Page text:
There would be some exceptions to the ban, said O’Connell. These exceptions include grills, small fires, fire training, the burning of flags or religious items, ceremonial fires, and some agricultural waste burning. Farms larger than five acres will be allowed to burn natural agricultural waste, such as brush and leaves, as long as it is done burning within 24 hours.

There are 815 towns in New York that do not fall under the current ban, she continued. If the ban does become a law, the DEC likely will need to rely more on complaints by citizens then enforcement by DEC officers. The general fines for breaking the proposed ban range from $375 to $15,000 for the first offense, depending on severity.

“This ban is such a benefit to the farmers because it’ll keep their products healthy,” insisted Donald Hassig, an activist and director of Cancer Action NY. The pollution released from open burning contains dioxins, which can contaminate the area where farm animals feed.

Dioxins are a well-documented carcinogen, according to the Environmental Protection Agency, created due to poor or incomplete combustion, usually caused by lack of oxygen or low temperatures, which is common during open burning. Dioxins can be released from materials such as bleached paper, treated wood, plastics, and pesticide wastes.

The EPA reported that open burning was responsible for the release of 57 percent of dioxins in the United States from 2002 to 2004, making open burning the largest producer of dioxins nationwide.

After being released into the air, dioxins—as well as arsenic, lead, nickel, and chromium—settle on nearby land and into bodies of water. Livestock and fish can then ingest them, leading to the buildup of the pollutants in the fat of these animals, which causes the contamination of meat and dairy products, according to the EPA and DEC.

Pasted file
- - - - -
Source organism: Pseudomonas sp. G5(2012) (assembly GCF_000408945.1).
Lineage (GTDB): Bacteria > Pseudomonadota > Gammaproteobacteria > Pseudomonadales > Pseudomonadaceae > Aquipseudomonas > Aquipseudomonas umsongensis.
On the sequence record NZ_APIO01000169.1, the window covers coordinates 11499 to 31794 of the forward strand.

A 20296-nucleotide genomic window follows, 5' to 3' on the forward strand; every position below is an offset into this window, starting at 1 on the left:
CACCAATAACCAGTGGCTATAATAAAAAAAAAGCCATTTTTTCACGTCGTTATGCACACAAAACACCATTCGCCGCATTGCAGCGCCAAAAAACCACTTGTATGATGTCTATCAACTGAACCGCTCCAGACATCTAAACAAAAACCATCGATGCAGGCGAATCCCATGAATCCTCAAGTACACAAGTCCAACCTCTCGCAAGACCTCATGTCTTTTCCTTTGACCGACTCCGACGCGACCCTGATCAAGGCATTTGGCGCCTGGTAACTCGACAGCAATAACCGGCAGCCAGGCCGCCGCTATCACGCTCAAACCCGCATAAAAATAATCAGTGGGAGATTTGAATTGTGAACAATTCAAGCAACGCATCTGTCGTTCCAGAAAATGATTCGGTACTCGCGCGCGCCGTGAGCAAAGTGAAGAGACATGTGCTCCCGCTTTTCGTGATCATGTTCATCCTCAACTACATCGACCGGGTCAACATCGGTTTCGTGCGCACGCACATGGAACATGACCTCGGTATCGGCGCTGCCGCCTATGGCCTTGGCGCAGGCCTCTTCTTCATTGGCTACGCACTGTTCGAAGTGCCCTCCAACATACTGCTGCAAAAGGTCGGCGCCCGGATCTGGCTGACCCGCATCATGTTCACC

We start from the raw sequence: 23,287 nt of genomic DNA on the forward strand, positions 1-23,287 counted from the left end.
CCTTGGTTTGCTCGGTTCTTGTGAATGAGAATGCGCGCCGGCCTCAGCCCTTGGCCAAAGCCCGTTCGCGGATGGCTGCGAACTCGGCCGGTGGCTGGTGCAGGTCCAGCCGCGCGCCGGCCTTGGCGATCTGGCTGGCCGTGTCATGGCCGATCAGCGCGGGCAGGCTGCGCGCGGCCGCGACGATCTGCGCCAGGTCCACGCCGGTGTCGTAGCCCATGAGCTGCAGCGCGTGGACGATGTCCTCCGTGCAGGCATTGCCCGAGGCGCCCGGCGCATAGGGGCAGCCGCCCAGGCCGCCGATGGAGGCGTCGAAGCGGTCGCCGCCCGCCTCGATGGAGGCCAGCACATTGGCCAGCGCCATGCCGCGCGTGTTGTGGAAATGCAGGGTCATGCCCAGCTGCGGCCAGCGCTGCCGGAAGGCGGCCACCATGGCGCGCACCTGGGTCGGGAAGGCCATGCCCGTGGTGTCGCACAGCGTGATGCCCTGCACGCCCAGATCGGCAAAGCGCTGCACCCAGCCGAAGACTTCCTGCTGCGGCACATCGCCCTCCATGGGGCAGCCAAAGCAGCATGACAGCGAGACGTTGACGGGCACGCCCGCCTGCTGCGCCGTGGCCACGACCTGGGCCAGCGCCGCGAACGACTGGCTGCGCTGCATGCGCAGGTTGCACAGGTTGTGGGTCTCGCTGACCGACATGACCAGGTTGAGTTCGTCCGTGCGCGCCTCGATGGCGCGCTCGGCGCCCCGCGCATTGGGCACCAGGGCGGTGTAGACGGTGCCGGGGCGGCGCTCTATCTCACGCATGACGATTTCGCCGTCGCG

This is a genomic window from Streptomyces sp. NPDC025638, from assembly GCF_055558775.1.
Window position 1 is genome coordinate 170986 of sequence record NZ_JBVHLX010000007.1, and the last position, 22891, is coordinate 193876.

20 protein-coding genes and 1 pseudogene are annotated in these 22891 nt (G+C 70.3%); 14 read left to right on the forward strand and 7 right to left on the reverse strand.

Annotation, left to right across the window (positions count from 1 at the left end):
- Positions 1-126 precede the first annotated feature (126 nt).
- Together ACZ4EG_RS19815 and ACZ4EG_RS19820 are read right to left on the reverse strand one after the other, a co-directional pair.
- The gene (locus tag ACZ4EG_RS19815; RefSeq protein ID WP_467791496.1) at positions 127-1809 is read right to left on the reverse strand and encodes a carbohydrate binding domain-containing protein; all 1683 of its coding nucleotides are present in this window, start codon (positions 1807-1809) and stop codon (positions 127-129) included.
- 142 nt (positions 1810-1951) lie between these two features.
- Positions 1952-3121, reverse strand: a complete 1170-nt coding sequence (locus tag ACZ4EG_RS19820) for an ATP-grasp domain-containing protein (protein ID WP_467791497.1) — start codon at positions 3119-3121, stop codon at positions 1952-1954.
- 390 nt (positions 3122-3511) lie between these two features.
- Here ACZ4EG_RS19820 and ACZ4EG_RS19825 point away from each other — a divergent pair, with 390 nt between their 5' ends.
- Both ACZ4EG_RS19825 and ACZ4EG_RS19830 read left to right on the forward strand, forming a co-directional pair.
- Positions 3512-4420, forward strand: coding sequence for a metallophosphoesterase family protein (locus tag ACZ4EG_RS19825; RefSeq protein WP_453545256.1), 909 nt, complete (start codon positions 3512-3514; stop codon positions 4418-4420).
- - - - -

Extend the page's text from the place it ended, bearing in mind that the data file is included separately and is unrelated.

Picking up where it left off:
“People are learning about the open-burning dioxin source, and if people keep doing so, consumers will start avoiding [unprotected] foods,” Hassig warned. “The farmers need to spend the money to have a healthy product for the consumers.”

The New York State Environmental Board ultimately will decide if the ban will be enacted. However, the public-comment period for the proposed ban has been extended to Aug. 14, said O’Connell. “The public comments are looked at very carefully before deciding on whether or not there should be a ban.”

—Chris Mueller


Photo: Shannon DeCelle

And All We Got Was This Photo

Anheuser Busch merged with InBev after a takeover in which the Belgian company offered $70 a share for the St. Louis-based American beverage company. The total InBev spent to purchase the 150-year-old brewery was $49.9 billion, rewarding the company’s stockholders with profits 11 times higher than the predicted 2009 earnings. This week, the Budwesier Clydesdales toured the Northeast in a marketing campaign, making stops throughout the Capital Region. Many analysts see the selling of Budweiser to a European company as the unavoidable consequence of a stricken dollar, which is currently worth 60 cents on the Euro.




Loose Ends